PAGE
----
The Toyota Corolla‘s recent update provides an option of a hybrid drivetrain featuring a 1.8L petrol engine and battery power, or a non-assisted 2.0L petrol engine. The range is fitted with a revamped CVT with launch gear (2.0L engine only), and it’s the 2.0L engine that makes a better fist of this combination. The engine is available across the new three model range and it’s that inside the Ascent Sport that AWT has tested.The CVT has a feature called Direct Shift, a mechanical ratio that assists greatly, in the case of the 2.0L, in getting the Corolla off the line swiftly. Compared the the hesitancy that the 1.8L/battery system has the 2.0L is a far better proposition. There’s instant response, and forward motion is rapid to say the least. There’s no excess in economy either, with a constant 4.9L to 5.2L per 100km being seen on the econometer. That’s better than the quoted combined figure from Toyota of 6.0L/100km. The CVT feels more alive, more connected, and engages the driver on a higher level than the hybrid. Having better power and torque goes a long way to helping that. 125kW versus 72kW. 200Nm versus 142Nm.Handling is, oddly, also seat of the pants better even with a smaller wheel. They’re 205/55/16s on the Ascent Sport, with the roundy bits from Dunlop’s Enasave range. There’s occasional chirping from the tyres when pushed hard but otherwise there’s a real sense of fun and verve in the way the whole chassis holds together on road. There’s a touch of understeer when pushed hard yet it’s otherwise tenacious in every way. Straight line ride quality is subtly more comfortable, with less than flat roads made to feel pancake like.
The interior is closer to the SX too, with cloth seats, a slightly less visually appealing look and feel to the plastics, but still not without a decent comfort level though. DAB audio features and the tuner is better than that found in the Kia Cerato recently reviewed for sensitivity. There’s a good level of standard kit including driver aids and safety equipment including Toyota’s Lane Trace Assist and Lane Departure Alert with steering assist.Like the ZR and SX as tested and reviewed recently, the exterior has also been given a make over. The front end has been sharpened with a harder edged style to each side of the headlights, with the rear mirroring that. The outer edge swoops down at the front while the rear has a more heavily defined crease line forming something akin to an “X” look, drawing a line from a bumper crease through to an extended inwards tail light motif. The rear window is laid forward by an extra fourteen degrees and the triangular rear pillar is gone, replaced by a more traditional arch look. It’s a distinctive look that builds upon the revamp from a couple of years ago.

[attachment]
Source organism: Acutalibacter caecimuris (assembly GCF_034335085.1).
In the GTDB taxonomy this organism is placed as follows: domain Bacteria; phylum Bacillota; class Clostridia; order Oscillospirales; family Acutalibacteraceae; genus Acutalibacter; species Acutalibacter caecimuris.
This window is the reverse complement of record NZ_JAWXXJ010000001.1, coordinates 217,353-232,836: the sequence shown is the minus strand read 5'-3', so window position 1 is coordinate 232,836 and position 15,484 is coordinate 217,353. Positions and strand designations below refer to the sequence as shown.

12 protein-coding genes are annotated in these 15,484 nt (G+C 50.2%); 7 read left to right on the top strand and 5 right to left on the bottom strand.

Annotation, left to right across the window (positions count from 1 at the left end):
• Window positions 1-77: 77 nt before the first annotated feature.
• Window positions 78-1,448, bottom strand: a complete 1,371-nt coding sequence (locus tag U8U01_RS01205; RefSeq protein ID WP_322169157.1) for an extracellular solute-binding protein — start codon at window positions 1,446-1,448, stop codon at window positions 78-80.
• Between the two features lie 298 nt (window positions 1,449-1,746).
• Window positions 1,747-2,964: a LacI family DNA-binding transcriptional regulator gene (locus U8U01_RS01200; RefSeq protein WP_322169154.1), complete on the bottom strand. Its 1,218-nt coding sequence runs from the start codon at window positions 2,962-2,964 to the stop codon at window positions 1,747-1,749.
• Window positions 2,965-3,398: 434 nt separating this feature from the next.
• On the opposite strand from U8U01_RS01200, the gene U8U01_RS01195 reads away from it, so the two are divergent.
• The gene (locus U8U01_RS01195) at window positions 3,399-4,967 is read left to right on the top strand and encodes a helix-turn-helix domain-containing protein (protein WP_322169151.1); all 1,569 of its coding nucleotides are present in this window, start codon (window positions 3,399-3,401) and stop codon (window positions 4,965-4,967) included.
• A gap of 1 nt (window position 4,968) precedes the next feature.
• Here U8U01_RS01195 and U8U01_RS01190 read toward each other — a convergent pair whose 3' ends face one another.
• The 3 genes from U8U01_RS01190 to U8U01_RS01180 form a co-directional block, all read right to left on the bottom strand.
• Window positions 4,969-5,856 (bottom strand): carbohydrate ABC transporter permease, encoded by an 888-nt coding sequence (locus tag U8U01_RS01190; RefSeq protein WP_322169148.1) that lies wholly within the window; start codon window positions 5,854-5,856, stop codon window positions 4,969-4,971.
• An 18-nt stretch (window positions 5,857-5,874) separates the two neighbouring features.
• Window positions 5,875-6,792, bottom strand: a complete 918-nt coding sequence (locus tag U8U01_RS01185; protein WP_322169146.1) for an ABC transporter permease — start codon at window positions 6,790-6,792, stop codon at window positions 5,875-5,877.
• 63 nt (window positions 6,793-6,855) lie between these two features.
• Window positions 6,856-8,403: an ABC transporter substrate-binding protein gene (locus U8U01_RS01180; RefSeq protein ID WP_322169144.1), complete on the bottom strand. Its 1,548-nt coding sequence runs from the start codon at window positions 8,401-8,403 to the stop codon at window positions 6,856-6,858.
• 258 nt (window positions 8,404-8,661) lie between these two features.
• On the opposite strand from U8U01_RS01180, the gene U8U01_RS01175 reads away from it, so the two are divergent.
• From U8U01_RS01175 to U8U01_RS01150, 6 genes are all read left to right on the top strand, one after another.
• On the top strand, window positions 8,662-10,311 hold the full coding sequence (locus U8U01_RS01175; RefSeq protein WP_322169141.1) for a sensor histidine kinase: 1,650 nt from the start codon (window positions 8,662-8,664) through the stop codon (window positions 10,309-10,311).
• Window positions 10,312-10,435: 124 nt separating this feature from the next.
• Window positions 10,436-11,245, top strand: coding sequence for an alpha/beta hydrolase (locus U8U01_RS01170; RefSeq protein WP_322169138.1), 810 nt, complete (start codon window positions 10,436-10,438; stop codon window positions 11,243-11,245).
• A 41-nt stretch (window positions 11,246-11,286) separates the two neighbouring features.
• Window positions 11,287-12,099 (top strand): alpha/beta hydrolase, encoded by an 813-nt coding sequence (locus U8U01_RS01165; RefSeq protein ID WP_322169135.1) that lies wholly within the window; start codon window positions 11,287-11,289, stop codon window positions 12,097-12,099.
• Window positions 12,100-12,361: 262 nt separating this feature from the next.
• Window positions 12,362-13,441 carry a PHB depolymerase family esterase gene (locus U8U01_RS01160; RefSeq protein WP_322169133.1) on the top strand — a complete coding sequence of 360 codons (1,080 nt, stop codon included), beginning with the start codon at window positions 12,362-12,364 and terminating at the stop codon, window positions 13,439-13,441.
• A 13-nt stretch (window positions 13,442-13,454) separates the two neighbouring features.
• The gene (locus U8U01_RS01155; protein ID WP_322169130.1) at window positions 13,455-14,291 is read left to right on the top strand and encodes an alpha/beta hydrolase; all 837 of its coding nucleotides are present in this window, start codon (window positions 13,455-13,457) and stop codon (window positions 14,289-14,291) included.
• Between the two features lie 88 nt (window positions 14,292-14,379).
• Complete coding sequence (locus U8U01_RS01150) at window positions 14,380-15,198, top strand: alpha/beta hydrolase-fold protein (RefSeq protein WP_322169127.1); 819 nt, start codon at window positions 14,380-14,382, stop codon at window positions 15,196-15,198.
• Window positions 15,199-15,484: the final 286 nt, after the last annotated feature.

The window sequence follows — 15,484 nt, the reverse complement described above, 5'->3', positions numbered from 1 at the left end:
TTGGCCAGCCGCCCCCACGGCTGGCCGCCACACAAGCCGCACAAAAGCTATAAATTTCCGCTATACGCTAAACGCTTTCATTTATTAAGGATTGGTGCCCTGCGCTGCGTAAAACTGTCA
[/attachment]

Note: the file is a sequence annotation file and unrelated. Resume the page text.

At The End Of The Drive.
The 2019 Toyota Ascent Sport without the Hybrid drivetrain is a better car for it. The package is economical, effective, and simply more enjoyable. At mid $20K for a driveaway price (check with your dealer) it’s a bit more expensive than some of the opposition but the loyal following the car has will overcome that. As technologically oriented as the Hybrid package is, the non-hybrid version brings back something the hybrid doesn’t have.
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